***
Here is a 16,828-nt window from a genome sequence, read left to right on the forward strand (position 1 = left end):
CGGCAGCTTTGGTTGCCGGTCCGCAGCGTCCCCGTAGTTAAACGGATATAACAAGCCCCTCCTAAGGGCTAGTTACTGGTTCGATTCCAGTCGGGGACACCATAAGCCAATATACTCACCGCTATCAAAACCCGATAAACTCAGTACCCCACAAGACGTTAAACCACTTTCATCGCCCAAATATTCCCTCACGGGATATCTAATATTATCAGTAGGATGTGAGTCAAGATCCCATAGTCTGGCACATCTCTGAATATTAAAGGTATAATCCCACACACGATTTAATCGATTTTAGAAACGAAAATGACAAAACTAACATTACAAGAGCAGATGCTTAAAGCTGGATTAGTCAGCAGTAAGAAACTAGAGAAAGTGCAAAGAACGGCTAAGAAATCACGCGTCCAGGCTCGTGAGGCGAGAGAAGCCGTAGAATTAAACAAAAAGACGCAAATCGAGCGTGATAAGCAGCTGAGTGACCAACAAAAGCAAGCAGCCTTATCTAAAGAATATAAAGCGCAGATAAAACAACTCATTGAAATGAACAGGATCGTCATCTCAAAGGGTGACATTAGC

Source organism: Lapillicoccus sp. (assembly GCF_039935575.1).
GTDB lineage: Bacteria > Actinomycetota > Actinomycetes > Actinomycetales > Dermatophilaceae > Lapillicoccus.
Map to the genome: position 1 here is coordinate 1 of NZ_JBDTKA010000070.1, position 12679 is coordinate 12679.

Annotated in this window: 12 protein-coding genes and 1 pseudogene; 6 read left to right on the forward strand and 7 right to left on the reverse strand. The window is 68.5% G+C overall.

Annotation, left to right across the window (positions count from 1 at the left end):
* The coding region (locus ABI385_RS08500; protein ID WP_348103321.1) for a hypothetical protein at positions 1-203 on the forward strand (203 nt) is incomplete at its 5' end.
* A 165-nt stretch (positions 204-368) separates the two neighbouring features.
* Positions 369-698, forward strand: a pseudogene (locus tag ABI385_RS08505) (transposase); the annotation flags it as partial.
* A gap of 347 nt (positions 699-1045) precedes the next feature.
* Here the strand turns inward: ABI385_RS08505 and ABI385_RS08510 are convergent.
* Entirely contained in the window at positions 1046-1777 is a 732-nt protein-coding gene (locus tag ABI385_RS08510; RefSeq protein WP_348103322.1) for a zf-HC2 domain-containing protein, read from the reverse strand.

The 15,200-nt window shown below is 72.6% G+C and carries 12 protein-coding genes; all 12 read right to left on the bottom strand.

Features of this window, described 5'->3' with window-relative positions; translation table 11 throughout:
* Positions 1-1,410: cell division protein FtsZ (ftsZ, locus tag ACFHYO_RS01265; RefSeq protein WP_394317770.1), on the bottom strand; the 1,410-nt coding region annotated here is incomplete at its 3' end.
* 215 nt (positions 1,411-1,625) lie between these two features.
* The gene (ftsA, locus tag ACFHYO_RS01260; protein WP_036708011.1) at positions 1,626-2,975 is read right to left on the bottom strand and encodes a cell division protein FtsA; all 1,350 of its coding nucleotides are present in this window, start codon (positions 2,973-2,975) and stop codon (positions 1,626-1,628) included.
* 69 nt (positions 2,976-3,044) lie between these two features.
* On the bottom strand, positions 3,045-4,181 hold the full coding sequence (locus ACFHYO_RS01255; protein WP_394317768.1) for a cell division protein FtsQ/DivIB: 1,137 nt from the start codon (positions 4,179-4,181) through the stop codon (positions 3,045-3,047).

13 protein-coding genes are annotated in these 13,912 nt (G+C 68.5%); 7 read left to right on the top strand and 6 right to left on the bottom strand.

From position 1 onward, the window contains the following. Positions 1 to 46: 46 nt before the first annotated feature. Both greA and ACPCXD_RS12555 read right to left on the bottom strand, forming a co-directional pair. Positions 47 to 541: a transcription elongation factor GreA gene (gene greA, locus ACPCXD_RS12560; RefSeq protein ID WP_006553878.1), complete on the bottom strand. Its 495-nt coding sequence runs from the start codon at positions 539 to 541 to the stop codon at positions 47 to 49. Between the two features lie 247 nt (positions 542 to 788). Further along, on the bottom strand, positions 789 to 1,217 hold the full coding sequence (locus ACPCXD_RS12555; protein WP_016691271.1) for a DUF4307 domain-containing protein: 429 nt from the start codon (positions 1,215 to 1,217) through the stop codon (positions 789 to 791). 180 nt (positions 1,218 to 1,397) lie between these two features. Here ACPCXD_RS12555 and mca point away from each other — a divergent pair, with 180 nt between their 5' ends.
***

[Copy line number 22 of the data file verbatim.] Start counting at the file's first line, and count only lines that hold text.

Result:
From position 1 onward, the window contains the following. Positions 1 to 46: 46 nt before the first annotated feature. Both greA and ACPCXD_RS12555 read right to left on the bottom strand, forming a co-directional pair. Positions 47 to 541: a transcription elongation factor GreA gene (gene greA, locus ACPCXD_RS12560; RefSeq protein ID WP_006553878.1), complete on the bottom strand. Its 495-nt coding sequence runs from the start codon at positions 539 to 541 to the stop codon at positions 47 to 49. Between the two features lie 247 nt (positions 542 to 788). Further along, on the bottom strand, positions 789 to 1,217 hold the full coding sequence (locus ACPCXD_RS12555; protein WP_016691271.1) for a DUF4307 domain-containing protein: 429 nt from the start codon (positions 1,215 to 1,217) through the stop codon (positions 789 to 791). 180 nt (positions 1,218 to 1,397) lie between these two features. Here ACPCXD_RS12555 and mca point away from each other — a divergent pair, with 180 nt between their 5' ends.